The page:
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Music in Sudbury

Sudbury, Ont. Mining community in northern Ontario. Settled in 1883 and incorporated as city in 1930, Sudbury by 1986 had a population of 88,717 from a variety of national origins.

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Music in Stratford

Ontario town (Little Thames until 1831) located on the Avon River 75 kilometres west of Hamilton, in Perth County, and incorporated as a city in 1885. It was the site of railway shops ca. 1871-1964 and became the home of the Stratford Festival in 1953.

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Music in Sorel

City situated 60 km east of Montreal at the junction of the St Lawrence and Richelieu rivers on the former site of Fort Richelieu, built in 1642, and the seigneury given in 1672 to Pierre de Saurel, a captain in the Carignan-Salières Regiment.

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Music in Sarnia

Ontario city settled in 1807. It was known first as Fort Rapids, later as Port Sarnia, and in 1856 it was incorporated as the town of Sarnia. It became a city in 1914. Its population was 49,033 in 1986.

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Festival Theatre

The term "festival theatre" emerged in England in the nineteenth century to refer to special theatrical performances mounted to celebrate exceptional authors or dates. The festival held in 1864 at Stratford-Upon-Avon, England, to mark the tercentenary of Shakespeare's birth is an early example.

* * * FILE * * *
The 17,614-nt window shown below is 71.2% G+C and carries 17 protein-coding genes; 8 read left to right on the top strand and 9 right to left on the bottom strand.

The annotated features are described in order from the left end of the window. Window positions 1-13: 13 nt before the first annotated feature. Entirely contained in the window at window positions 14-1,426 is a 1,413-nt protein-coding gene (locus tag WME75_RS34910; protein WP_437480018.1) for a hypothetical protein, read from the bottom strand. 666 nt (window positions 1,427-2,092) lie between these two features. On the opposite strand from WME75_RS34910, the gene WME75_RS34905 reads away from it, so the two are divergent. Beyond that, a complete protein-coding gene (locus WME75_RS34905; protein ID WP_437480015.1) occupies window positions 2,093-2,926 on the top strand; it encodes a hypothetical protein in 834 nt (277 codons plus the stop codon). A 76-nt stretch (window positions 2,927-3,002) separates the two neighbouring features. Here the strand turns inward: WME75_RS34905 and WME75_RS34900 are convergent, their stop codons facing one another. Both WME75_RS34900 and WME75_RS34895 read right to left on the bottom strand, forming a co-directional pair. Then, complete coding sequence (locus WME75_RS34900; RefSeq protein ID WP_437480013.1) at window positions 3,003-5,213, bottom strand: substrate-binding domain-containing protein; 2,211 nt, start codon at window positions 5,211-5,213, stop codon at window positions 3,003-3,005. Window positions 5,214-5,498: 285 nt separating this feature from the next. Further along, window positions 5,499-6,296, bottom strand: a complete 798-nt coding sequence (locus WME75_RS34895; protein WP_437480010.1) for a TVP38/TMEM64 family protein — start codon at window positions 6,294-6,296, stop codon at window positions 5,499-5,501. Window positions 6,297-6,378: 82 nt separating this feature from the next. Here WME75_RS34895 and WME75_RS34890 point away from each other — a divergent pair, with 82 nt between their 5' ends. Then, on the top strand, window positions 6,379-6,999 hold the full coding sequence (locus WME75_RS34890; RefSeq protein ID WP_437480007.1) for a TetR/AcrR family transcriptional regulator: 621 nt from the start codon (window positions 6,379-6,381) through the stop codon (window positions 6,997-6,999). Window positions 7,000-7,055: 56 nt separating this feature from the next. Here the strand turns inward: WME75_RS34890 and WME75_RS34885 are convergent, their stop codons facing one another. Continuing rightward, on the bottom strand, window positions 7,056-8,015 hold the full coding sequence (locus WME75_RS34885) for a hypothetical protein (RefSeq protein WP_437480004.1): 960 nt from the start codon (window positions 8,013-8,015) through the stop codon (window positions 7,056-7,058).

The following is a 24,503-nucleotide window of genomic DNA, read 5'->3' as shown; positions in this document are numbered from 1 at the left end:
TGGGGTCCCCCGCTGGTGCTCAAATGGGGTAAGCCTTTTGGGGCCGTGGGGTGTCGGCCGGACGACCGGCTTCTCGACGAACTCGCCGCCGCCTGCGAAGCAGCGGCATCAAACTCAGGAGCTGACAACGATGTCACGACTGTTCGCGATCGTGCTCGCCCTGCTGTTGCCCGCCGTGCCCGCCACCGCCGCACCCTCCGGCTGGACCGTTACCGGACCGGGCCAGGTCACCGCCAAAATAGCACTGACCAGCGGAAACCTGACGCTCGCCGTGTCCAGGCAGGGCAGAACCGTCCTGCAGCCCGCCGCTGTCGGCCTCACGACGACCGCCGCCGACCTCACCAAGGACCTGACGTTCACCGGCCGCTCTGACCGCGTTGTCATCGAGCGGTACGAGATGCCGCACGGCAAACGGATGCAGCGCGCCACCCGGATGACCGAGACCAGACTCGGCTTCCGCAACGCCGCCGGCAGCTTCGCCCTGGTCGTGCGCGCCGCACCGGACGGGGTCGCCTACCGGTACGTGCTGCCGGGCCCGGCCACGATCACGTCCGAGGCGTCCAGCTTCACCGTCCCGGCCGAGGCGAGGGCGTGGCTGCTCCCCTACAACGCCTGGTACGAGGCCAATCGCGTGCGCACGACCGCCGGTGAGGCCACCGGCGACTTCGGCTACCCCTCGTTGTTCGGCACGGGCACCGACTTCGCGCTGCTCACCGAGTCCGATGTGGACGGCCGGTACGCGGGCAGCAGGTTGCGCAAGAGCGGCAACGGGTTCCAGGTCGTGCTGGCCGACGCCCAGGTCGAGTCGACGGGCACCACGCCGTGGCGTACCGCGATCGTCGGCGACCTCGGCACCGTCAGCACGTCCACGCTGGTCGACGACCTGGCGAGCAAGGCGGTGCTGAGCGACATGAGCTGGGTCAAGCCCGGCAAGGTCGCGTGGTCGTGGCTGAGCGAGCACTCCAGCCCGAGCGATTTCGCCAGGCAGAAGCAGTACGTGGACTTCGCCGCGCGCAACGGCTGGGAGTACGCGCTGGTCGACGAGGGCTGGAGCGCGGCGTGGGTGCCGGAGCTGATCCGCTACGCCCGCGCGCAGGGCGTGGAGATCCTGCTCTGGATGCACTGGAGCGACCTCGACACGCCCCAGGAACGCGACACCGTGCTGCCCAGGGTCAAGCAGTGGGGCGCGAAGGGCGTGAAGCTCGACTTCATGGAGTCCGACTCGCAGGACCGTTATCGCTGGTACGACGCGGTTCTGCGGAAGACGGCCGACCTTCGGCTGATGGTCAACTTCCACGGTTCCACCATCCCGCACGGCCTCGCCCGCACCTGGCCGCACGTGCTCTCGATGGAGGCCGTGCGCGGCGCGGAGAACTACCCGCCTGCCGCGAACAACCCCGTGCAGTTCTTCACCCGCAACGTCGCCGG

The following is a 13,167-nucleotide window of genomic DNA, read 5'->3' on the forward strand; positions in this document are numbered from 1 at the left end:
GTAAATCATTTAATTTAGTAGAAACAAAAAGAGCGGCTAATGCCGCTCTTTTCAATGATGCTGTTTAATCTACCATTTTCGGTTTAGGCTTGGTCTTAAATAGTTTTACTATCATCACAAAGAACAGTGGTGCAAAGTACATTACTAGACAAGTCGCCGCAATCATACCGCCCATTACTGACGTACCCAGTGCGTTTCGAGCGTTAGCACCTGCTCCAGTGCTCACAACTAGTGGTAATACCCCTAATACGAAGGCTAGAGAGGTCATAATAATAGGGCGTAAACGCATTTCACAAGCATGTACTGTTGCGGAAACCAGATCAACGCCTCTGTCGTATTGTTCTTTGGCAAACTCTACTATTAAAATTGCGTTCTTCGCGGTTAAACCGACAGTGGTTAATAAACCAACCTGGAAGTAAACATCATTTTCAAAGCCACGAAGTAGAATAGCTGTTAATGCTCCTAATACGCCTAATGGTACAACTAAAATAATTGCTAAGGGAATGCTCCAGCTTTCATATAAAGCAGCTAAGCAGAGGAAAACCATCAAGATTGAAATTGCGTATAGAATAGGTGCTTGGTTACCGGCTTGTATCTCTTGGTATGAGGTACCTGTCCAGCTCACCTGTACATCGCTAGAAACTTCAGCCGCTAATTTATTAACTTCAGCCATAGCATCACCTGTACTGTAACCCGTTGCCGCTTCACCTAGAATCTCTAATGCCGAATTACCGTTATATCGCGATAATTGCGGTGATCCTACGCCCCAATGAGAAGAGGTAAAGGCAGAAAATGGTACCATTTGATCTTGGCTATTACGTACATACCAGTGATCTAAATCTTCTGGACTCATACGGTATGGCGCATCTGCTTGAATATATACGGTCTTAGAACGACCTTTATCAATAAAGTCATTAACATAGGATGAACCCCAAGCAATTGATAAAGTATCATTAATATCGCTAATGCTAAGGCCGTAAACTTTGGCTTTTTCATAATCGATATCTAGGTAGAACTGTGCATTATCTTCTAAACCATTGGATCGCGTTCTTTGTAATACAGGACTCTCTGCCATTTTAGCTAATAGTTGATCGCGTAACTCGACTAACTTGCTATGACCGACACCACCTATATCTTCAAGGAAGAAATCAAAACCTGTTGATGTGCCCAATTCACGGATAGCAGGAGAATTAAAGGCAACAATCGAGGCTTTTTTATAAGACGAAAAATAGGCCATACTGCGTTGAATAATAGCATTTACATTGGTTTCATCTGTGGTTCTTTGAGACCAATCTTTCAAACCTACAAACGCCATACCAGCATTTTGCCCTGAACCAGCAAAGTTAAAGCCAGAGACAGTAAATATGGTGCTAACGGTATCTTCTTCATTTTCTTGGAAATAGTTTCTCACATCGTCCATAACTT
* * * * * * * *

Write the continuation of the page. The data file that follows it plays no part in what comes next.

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Music at Place des Arts

Place des Arts (PDA). Montreal performing arts complex. One of Canada's largest multidisciplinary arts complexes, it grew from three halls in the 1960s, to four in the 1970s, and five in the 1990s.

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Music at Maple Leaf Gardens

Downtown Toronto arena, home of the famed Maple Leaf hockey team and venue for other sports and entertainment activities. Designed by Ross & Macdonald with associates Jack Ryrie and Mackenzie Waters, it was built in 1931 at a cost of about $1.

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Music in Guelph

Guelph, Ont. Founded 1827 by John Galt in the heart of agricultural Ontario and incorporated in 1879. In 1846 there were 1240 people living in Guelph. By 1988 the population had reached 80,786 including a large Italian.community.

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Music at École Vincent-d'Indy

École (de musique) Vincent-d'Indy. A private, co-educational school operated by the Sisters of the Holy Names of Jesus and Mary. It dates back to 1920, when Sister Marie-Stéphane was the director of a music study program for young girls in all the houses of the Community.

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Music in Charlottetown

The capital of Canada's smallest province, Prince Edward Island. Established by 300 French colonists as Port-la-Joie in 1720, it was renamed Charlottetown in 1768 and was incorporated as a town in 1855 and as a city in 1875.

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Coffee houses

Cafés that presented folk, blues and, occasionally, pop and jazz musicians. Like the boîte à chansons that was unique to French Canada, the coffee house - often in a converted house, a storefront or a church basement - was characterized by its limited seating capacity (an average of less than 100), informality, and intimacy